Turkey warns Russia over air space violations from Syria
Turkey warned Russia on Monday against violations of its airspace by warplanes straying over the border from Syria, as NATO called an emergency meeting over the "unacceptable" intrusion.
Ankara, a NATO member, protested to Moscow after its F-16 jets intercepted a Russian fighter plane that violated its air space near the Syrian border over the weekend, forcing it to turn back.
Two Turkish jets were also harassed by an unidentified MIG-29 on the Syrian border, Turkey's army said.
"Our rules of engagement are clear whoever violates our air space," Turkish Prime Minister Ahmet Davutoglu told Haber-Turk television.
"The Turkish Armed Forces are clearly instructed. Even if it is a flying bird, it will be intercepted," he added, while playing down the idea of "a Turkey-Russia crisis".
"Our channels with Russia remain open," he said, hoping that Moscow would give up on "wrong attitudes".
US Secretary of State John Kerry said the incident had risked provoking a serious escalation.
"We're greatly concerned about it because it is precisely the kind of thing that had Turkey responded under its rights could have resulted in a shoot-down," he said.
NATO chief Jens Stoltenberg, meeting with Turkish Foreign Minister Feridun Sinirlioglu in Brussels, criticised the "unacceptable violations of Turkish airspace by Russian combat aircraft".
"I call on Russia to fully respect NATO airspace and avoid escalating tensions with the alliance," Stoltenberg said.
Stoltenberg said ambassadors from NATO's 28 member states would meet in the North Atlantic Council later Monday to discuss the situation.
- Violation 'no accident': US -
Turkey and Russia remain on opposing sides of the Syrian conflict, with Moscow one of the few allies of President Bashar al-Assad while Ankara backs a solution excluding the embattled leader.
Russian warplanes have been flying over Syrian territory since Wednesday, conducting air strikes on what Moscow says are IS group targets in the country's northern and central provinces.
The strikes have been criticised by opposition backers like the United States, which leads a coalition already carrying out raids against IS in Syria.
A US official said Monday the Russian air space violation was probably deliberate.
"I don't believe that this was an accident," he said.
On Monday, Russia's defence ministry said its war planes had carried out strikes on nine IS targets including command centres and communications posts in three provinces in the past 24 hours.
The West has accused Moscow of mainly targeting moderate opponents of the regime.
More than 40 of Syria's most powerful rebel factions said Monday that Russia's air campaign had "cut the road to any political solution" and urged a regional coalition to fight the regime and its allies Russia and Iran.
Some of the statement's signatories, like the Islamist Ahrar al-Sham and moderate Jaish al-Izzah, have been targeted by Russian strikes.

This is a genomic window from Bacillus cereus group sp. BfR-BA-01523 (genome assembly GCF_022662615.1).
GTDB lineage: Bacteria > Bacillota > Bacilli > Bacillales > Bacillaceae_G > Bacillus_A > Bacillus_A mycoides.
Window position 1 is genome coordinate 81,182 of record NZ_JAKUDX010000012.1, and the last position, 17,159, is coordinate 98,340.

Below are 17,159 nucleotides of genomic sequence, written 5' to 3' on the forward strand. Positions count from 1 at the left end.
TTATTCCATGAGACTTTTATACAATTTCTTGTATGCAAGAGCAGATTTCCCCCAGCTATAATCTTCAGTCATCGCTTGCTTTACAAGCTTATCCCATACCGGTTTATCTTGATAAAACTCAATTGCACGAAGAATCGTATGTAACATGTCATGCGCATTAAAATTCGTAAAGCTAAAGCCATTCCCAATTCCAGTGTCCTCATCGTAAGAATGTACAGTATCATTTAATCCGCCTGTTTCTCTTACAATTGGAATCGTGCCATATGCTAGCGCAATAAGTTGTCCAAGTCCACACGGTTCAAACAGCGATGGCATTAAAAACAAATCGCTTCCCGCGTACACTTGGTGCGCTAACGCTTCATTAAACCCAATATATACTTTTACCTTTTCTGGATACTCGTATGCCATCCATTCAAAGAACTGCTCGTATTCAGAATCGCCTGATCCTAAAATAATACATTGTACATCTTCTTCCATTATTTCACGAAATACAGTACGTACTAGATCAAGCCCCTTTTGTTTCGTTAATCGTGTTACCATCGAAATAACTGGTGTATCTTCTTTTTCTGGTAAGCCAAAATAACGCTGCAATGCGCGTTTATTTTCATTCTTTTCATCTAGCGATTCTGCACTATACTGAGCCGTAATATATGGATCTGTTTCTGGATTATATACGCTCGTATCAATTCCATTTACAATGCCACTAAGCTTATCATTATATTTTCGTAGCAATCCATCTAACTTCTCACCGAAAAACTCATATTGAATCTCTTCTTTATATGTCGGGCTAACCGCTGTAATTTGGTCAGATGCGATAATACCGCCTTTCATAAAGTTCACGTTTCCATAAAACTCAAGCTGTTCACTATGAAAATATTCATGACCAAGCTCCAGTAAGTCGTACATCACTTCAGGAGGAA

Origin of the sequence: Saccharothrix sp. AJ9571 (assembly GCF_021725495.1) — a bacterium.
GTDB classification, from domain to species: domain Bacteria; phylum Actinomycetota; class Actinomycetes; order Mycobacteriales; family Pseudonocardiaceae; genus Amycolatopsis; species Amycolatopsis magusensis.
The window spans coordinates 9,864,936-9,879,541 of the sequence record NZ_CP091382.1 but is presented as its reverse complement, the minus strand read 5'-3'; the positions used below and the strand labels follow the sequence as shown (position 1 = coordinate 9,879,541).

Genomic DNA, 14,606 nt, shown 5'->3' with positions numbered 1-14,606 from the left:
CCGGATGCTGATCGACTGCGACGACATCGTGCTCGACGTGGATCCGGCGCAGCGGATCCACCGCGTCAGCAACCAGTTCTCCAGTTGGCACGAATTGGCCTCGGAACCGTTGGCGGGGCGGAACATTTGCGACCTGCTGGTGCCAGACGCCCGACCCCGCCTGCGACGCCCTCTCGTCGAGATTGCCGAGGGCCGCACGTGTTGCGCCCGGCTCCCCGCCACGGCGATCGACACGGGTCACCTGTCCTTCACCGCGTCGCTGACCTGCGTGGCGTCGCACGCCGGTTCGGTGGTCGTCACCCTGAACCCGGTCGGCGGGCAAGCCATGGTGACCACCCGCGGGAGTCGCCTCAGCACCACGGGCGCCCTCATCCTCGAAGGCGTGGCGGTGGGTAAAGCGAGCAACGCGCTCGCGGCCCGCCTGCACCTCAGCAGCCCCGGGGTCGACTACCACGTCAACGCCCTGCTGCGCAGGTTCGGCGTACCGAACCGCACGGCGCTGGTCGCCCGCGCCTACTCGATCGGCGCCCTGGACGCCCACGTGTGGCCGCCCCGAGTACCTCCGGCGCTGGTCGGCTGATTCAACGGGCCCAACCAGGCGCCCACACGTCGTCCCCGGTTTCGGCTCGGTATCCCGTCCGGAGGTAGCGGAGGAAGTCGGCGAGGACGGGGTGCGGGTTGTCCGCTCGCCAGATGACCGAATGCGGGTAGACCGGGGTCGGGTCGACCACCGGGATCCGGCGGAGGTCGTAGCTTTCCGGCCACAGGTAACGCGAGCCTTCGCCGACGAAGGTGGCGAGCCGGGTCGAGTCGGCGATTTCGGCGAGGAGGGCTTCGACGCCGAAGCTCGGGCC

- IS destroys Palmyra arch -
IS has seized large parts of Syria and neighbouring Iraq, committing atrocities including beheadings, rape and mass killings, and destroying archaeological and cultural heritage.
On Sunday the jihadists blew up the Arch of Triumph in Syria's ancient city of Palmyra, the country's antiquities director Maamun Abdulkarim said.
"This is a systematic destruction of the city. They want to raze it completely," Abdulkarim told AFP.
UNESCO chief Irina Bokova slammed the latest demolition, which comes after the group razed other parts of the site, including the 2,000-year old Temple of Bel.
"Extremists are terrified by history and culture," she said, vowing there would be "no impunity" for those responsible.
Under IS's extreme interpretation of Islamic law, artefacts are considered idolatrous, and must be destroyed, although the group has also smuggled and sold antiquities.
Analyst Charlie Winter of the London-based Quilliam Foundation think-tank said such destruction was a "low-risk, cheap" way for IS to raise its profile among potential new recruits and grab headlines.
Palmyra fell to IS in May, but the Syrian army has advanced towards the city from the west and there are fears that IS may speed up its razing of the ancient site as the army approaches.
IS has taken advantage of the chaos in Syria caused by the four-year civil war, which has killed more than 240,000 people and sent millions fleeing, to expand its influence in the country.
A year-long US-led air campaign has failed to vanquish the jihadists, and Western governments have warned that Russia's involvement could make things worse.
US Defence Secretary Ashton Carter said Monday that Russia was pursuing a "losing strategy" in Syria.
"Russia has escalated the civil war, putting further at risk the very political resolution and preservation of Syria's structure of future governance it says that it wants," he said.
© 2015 AFP